In order to safeguard the population from disastrous introductions or developments, establishing a second Kiwikiu (Maui Parrotbill, Pseudonestor xanthophrys) population on the leeward or southeast side of Haleakala Volcano is considered critical for the species' recovery.
This side of east Maui is drier, has less severe storms, and less occurrence of malaria carrying mosquitoes than the wet, windward slopes. Kiwikiu were once found in this area prior to forest destruction by feral ungulates. The forest was predominately koa (Acacia koa), a tree that Kiwikiu was historically noted to prefer. Although much of the area has been severely degraded by non-native ungulates for well over 120 years, there are large gulches with remnant forest remaining and restoration efforts will provide suitable habitat for Kiwikiu again in the future (see Restoration).
The Kiwikiu is the most critically endangered forest bird on Maui. Before a reintroduction can be designed or implemented, as much information about the biology and status of the species of concern is needed.
Since 2006, the focus of MFBRP has been Kiwikiu productivity and survival studies in order to answer some of these questions. Our research has been conducted mainly in the Hanawi Natural Area Reserve, which is the core of the Kiwikiu’s range. After six seasons in Hanawi, we had adequate data on the demographics of that portion of the Kiwikiu population (see Determining productivity of Maui Parrotbills). Therefore, since 2012, we moved our focus to The Nature Conservancy’s Waikamoi Preserve on the western edge of the current Kiwikiu population range. Our demographic research here will allow us to compare data on survival, productivity, and home range size between these two areas of the Kiwikiu population range and help determine what management interventions will best assist in the recovery efforts for the species.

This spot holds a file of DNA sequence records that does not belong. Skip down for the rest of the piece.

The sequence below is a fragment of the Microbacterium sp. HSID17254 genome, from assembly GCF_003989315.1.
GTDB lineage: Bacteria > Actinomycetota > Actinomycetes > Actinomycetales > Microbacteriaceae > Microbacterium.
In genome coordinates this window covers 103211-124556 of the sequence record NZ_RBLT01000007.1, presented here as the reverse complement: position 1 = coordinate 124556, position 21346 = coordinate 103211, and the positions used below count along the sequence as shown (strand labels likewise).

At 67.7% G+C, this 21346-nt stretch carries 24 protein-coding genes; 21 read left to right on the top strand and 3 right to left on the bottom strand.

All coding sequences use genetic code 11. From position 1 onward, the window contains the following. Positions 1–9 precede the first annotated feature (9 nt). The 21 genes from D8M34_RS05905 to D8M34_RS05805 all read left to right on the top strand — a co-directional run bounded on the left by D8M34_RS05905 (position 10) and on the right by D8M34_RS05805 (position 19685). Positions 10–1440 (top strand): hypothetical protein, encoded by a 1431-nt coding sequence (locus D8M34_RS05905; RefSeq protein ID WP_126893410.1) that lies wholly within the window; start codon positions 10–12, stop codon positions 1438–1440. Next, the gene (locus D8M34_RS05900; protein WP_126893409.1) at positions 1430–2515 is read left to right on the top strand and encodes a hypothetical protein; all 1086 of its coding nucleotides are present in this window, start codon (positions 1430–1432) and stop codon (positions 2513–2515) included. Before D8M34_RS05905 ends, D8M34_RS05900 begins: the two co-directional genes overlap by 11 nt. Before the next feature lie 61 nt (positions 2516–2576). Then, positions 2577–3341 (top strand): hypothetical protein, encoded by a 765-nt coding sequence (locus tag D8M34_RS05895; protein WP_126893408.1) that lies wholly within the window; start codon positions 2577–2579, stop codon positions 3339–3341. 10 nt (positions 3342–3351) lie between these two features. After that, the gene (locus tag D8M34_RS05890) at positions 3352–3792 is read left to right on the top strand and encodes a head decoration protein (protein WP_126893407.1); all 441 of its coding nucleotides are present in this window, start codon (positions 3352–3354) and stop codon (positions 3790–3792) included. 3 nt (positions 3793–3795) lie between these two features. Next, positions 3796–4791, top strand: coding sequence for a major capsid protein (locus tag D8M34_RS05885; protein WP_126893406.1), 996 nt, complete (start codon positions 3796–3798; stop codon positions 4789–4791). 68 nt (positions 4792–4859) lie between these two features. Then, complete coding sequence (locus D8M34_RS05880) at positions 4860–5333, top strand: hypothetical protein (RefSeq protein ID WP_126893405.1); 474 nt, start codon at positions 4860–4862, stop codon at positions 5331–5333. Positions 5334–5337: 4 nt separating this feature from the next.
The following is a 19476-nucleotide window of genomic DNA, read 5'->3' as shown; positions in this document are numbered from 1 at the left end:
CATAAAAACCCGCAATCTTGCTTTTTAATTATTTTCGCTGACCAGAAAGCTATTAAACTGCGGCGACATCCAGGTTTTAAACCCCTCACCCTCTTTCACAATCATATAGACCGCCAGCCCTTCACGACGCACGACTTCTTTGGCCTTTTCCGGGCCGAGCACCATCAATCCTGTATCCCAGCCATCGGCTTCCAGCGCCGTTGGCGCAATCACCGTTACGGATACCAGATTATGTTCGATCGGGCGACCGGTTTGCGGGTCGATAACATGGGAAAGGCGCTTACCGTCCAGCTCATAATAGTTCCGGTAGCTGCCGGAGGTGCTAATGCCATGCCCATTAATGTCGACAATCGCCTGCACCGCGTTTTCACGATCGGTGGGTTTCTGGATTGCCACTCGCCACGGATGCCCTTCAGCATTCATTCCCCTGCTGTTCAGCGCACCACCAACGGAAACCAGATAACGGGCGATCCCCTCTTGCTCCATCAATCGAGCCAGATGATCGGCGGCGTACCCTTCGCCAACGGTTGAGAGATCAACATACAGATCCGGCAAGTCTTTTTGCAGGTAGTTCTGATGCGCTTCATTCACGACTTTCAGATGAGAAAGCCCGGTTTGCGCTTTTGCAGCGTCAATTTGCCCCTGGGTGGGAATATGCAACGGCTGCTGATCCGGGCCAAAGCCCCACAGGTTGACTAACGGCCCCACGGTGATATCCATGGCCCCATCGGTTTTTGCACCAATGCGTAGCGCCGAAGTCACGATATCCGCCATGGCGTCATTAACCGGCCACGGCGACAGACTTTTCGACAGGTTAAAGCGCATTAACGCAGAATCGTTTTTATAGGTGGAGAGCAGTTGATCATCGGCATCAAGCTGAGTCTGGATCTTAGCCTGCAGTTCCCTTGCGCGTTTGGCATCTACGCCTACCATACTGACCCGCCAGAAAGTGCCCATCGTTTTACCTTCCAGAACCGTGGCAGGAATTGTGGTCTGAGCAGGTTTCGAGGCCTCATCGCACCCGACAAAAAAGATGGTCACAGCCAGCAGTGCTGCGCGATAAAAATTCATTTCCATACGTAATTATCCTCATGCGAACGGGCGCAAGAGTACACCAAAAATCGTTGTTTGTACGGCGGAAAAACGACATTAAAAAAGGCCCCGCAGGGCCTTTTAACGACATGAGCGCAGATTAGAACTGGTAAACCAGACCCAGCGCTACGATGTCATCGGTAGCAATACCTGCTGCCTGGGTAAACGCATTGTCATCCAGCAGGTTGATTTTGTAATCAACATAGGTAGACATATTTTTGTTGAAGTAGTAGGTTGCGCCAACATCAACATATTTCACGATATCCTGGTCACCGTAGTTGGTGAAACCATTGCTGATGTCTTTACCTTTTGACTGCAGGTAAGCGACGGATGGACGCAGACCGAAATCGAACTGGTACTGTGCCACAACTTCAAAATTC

During the core of each breeding season, February to June, MFBRP searches for Kiwikiu at our research sites. Kiwikiu are first color-banded (see Techniques) which allows us to follow and identify individuals for the duration of their lifetime. Monitoring a color-banded population can provide data on density, home range size, breeding behaviors, survival, productivity, recruitment, and dispersal.
See US Fish and Wildlife Service Revised Recovery Plan for Hawaiian Forest Birds for a more in depth Maui Parrotbill recovery plan (part II, page 2-77).
Mohamed bin Zayed Species Conservation Fund documentary segment that features Kiwikiu and Maui Forest Bird Recovery Project.